Why SMEs Need Data-Centric Security In 2015 & Beyond

Media Division | May 8, 2015

Big data is the rage these days, which leads to the question: how big it can be for SMEs – and it might help if they know how to secure all the data they’re collecting.

Traditionally, SMEs secure systems, networks, data centers, and devices. However, in a consumer-centric world where technologies like cloud computing and practices like BYOD are leading the way, traditional security practices are not enough, and the data itself must be secured.

Many SMEs neglect the importance of establishing appropriate rules and policies for data protection as they collect and store sensitive customer data. It’s more important than ever to adopt a different approach and come up with solutions to keep sensitive data secure within corporate systems.

Data breaches against SMEs on the rise

A study published by Shred-it revealed that SMEs are not taking enough care to protect sensitive data. Also, they are ten times less likely to adopt a security system that focuses on data protection than large firms. This is worrying as cyber criminals are planning a greater number of attacks to steal data from SMEs than ever before.

According to Data Breach statistics, 71 percent security breaches target small businesses. One interesting reason for this case is that businesses of such sizes provide multiple services to larger companies such as Target and Neiman Marcus, and therefore store data that can be used to conduct large-scale attacks. Stolen data is sold on the black market for millions of dollars.

For SMEs, data breaches don’t only mean loss of reputation and potential lawsuits – they could lead to bankruptcy and business closure. Many small and medium-sized businesses underestimate the cost of data breaches; here’s a short breakdown of what could be in store:

  • Notify customers: Most countries have passed laws which require SMEs to notify customers if hackers have breached their information; depending on the number of customers a business has, the entire process can cost thousands of dollars. An example is the University of North Carolina that had to send notification letters of about 6,000 records at a cost of $32,000.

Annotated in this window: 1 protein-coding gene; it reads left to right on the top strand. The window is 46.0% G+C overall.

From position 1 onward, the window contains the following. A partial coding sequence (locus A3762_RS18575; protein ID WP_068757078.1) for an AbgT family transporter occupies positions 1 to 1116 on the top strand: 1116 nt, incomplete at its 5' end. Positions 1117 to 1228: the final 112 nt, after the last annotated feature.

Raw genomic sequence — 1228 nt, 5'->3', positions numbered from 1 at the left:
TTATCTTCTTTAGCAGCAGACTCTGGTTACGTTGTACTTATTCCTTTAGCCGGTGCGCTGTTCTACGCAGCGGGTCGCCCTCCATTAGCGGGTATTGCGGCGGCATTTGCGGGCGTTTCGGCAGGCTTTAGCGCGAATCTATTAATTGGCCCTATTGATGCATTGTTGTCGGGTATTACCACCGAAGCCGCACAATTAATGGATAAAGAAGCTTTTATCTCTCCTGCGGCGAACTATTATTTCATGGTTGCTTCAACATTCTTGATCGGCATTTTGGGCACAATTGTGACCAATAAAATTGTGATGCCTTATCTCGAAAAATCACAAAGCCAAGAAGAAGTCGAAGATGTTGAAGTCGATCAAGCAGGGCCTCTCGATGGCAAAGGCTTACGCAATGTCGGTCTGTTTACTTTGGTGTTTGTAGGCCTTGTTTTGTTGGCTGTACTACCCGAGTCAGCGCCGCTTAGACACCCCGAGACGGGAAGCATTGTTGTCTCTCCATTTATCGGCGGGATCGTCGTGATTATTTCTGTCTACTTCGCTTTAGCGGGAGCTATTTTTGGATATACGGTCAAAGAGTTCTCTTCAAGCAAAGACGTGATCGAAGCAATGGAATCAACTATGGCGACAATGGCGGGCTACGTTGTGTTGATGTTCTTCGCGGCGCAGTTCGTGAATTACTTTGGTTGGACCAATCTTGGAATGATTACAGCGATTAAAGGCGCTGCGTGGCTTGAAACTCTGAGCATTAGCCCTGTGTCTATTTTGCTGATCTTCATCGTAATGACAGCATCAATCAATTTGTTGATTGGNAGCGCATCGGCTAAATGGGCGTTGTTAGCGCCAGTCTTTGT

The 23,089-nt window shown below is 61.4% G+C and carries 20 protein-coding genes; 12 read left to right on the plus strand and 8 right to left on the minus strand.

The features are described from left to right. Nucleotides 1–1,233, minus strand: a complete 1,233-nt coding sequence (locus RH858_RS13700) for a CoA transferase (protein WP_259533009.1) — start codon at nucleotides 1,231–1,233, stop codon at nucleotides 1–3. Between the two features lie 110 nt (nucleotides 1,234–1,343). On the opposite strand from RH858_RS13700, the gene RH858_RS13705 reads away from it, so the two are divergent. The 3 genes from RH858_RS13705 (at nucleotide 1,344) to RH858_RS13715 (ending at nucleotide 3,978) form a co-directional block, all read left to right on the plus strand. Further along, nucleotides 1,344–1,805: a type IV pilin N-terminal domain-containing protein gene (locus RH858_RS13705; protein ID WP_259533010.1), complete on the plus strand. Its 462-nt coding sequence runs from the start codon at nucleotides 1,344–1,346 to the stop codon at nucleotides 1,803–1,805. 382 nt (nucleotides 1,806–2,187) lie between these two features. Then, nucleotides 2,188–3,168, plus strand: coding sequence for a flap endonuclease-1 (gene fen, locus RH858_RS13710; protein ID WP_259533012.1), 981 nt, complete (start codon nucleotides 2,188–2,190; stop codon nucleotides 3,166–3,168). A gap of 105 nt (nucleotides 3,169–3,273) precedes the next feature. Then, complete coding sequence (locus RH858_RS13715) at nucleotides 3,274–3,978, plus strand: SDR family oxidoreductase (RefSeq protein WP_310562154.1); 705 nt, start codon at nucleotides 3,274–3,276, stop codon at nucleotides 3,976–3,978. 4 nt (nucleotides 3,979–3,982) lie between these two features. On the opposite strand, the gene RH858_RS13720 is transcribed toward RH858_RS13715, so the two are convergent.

• Credit monitoring: SMEs have to offer credit monitoring services to affected customers. This can go up to a year of counseling or credit monitoring services, costing you thousands of dollars. In the above-mentioned example, the educational institute suffered $22,609 in credit monitoring expenses.
  • Card replacement expenses: When you suffer a data breach, you would have to pay the expenses of reissuing credit and debit cards to customers whose data was compromised. The fee for each card can range from $3 to $10, and depending on the number of customers, the costs can significantly add up.

Data-centric security is the solution

Data-centric security solutions are geared towards protection of data rather than devices at endpoints, but they should be integrated without any disruption to the IT, employee and user workflows. The best way to integrate data-centric security is to automate processes involving administrative controls and encryption of data with contingency keys.

Also, CSOs should make an effort to build a clear infrastructure that demonstrates what data is being passed between external and remote sites, as well as how that data flows within the organization. This will help determine who is moving the data, and by placing a monitoring solution, SMEs can quickly detect cyber threats.

Massive’s Strixus Global is also an option for SMEs. The solution aids in data loss detection by helping organizations to secure information outside of ‘castle walls’ in addition to securing the parameters. Real-time tracking and alerts help the IT department stay on top of cyber attacks that aim to steal data.

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